Case of Q fever prompts military to issue advisory

HEIDELBERG, Germany — Recently, a member of the U.S. military community in Germany was diagnosed with Q fever, prompting Army health officials to issue a health advisory.

“An advisory is precautionary in nature,” said Lt. Col. Kathy Ellis, chief epidemiologist for the Public Health Command Region – Europe. “There was an isolated case within the U.S. military community, and we simply want people to learn more about the disease.”

Q fever is a worldwide disease caused by the bacteria, Coxiella burnetii. Sheep, goats, and cattle are the most frequent sources of human infection, but wild animals such as rodents and rabbits can also spread the disease.

According to the Global infectious Diseases and Epidemiology Network, Q fever was first recognized in Germany in 1947. Worldwide, forty outbreaks were reported from 1947 to 1999. Sheep were implicated in 24 of the outbreaks, and cattle in 6. The incidence of Q fever in Germany has been rising since the 1990’s with the German state of Hesse (Wiesbaden area) experiencing the greatest increase.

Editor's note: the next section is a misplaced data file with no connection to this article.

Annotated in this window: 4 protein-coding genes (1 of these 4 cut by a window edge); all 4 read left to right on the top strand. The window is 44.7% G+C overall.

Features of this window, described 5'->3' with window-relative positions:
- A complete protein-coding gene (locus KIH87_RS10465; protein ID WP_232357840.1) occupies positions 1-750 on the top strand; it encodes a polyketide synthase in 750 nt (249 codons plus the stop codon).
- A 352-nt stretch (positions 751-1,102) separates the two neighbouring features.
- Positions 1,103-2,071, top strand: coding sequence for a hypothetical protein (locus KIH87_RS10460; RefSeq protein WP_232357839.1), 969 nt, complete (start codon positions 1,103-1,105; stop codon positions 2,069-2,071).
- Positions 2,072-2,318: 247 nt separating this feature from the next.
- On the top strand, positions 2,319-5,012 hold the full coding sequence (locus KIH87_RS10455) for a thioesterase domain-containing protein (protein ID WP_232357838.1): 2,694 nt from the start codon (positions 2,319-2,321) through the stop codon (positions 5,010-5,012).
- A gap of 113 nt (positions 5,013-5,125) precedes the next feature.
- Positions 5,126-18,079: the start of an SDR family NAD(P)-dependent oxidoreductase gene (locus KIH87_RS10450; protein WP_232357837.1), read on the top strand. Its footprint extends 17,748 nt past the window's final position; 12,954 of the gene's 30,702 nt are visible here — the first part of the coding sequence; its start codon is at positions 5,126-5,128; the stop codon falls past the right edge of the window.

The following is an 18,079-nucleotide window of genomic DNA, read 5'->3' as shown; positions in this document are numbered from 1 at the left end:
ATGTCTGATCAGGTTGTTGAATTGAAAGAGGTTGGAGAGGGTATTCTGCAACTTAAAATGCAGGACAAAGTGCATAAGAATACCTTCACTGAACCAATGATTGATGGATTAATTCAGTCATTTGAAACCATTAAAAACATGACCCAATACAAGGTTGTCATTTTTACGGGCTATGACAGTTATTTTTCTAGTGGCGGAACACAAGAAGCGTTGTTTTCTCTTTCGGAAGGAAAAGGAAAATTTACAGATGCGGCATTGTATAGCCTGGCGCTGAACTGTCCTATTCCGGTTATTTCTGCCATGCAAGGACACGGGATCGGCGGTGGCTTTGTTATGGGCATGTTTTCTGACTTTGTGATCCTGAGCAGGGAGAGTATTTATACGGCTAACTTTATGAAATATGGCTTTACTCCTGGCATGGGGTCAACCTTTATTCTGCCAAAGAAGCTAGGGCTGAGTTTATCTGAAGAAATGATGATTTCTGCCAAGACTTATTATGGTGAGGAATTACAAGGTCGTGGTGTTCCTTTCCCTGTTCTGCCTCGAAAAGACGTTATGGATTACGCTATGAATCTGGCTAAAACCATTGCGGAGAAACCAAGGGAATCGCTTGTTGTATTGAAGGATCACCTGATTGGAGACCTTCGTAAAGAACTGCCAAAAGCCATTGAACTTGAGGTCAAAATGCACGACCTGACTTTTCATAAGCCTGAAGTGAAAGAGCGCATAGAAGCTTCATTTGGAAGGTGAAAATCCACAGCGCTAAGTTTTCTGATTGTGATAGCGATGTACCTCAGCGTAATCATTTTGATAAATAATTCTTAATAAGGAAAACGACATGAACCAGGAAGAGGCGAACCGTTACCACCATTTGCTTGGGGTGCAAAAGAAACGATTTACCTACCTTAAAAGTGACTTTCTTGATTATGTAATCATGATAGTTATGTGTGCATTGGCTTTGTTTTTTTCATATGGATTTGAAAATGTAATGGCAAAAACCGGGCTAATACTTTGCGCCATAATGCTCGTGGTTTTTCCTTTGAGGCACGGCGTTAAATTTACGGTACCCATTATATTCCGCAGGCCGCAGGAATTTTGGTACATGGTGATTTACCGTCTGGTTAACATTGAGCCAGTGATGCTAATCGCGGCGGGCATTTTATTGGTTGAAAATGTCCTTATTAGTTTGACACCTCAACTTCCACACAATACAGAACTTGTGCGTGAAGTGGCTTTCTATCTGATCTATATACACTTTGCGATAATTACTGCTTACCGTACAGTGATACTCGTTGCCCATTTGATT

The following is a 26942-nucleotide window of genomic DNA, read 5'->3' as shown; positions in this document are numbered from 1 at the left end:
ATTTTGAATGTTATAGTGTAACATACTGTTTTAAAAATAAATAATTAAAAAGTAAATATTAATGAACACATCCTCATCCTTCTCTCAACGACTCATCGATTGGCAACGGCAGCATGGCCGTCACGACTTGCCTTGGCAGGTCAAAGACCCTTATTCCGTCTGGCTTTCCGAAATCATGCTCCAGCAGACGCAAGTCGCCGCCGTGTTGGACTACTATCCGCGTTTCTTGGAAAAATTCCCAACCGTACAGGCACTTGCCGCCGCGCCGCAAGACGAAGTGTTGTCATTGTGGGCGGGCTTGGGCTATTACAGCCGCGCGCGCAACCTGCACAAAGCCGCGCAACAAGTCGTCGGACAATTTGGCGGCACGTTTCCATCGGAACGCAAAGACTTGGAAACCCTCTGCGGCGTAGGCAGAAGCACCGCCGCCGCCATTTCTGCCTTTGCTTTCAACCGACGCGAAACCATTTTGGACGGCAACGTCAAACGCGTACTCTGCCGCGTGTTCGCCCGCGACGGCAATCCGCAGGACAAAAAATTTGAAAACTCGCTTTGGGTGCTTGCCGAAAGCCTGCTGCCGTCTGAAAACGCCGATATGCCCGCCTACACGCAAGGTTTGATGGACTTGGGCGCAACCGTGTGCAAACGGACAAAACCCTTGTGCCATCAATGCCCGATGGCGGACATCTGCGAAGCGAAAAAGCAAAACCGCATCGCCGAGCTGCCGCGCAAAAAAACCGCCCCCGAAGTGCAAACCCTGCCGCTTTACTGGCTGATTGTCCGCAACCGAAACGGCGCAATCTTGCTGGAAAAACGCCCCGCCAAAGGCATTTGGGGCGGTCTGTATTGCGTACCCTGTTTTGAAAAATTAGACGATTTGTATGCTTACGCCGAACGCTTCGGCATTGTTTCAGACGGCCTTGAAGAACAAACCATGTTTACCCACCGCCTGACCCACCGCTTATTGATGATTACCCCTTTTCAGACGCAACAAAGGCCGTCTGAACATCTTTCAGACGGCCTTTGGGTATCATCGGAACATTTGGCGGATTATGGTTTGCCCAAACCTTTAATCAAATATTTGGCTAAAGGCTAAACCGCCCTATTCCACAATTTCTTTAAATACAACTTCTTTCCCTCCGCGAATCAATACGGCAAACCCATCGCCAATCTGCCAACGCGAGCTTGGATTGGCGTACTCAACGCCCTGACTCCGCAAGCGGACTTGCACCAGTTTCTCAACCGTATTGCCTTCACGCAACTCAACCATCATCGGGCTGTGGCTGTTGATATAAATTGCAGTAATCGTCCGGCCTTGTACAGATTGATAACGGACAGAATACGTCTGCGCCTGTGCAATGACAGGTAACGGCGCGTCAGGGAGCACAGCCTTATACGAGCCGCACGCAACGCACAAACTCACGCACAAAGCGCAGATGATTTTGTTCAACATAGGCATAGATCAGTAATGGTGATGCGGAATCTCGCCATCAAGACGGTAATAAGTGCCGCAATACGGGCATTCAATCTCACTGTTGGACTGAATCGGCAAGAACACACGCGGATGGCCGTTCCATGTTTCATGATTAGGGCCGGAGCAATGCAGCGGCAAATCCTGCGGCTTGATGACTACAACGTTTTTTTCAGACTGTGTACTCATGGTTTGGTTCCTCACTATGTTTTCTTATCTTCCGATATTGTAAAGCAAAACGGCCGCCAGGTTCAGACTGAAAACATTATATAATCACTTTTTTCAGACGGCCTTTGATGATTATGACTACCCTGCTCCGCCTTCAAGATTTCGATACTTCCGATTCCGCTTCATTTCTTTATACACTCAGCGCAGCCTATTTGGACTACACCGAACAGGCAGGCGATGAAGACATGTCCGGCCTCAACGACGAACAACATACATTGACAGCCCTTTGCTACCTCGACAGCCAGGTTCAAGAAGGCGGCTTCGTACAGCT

Infection of humans usually occurs by inhalation of these organisms from contaminated aerosols.  While workers at slaughterhouses and meat processing plants are at greatest risk, some Soldiers returning from Iraq have also been diagnosed, she said. In rare instances, human to human transmission can occur.
In the advisory, officials note the most common symptoms among U.S. military personnel deployed to Iraq have been fever, headache, chills, malaise (generalized feeling of discomfort, illness, or lack of well-being), fatigue, and nausea. Other reported symptoms include a dry cough, muscle aches, vomiting, sweats, diarrhea, abdominal pain, shortness of breath, and chest pain.

The disease is treatable, and early diagnosis can minimize the risk of  more severe complications. Diagnosis is made by a blood test. It usually requires a blood test at the onset of symptoms and again upon recovery.

If you have questions or concerns regarding Q fever, direct them to your health care provider.

(Courtesy of ERMC Public Affairs)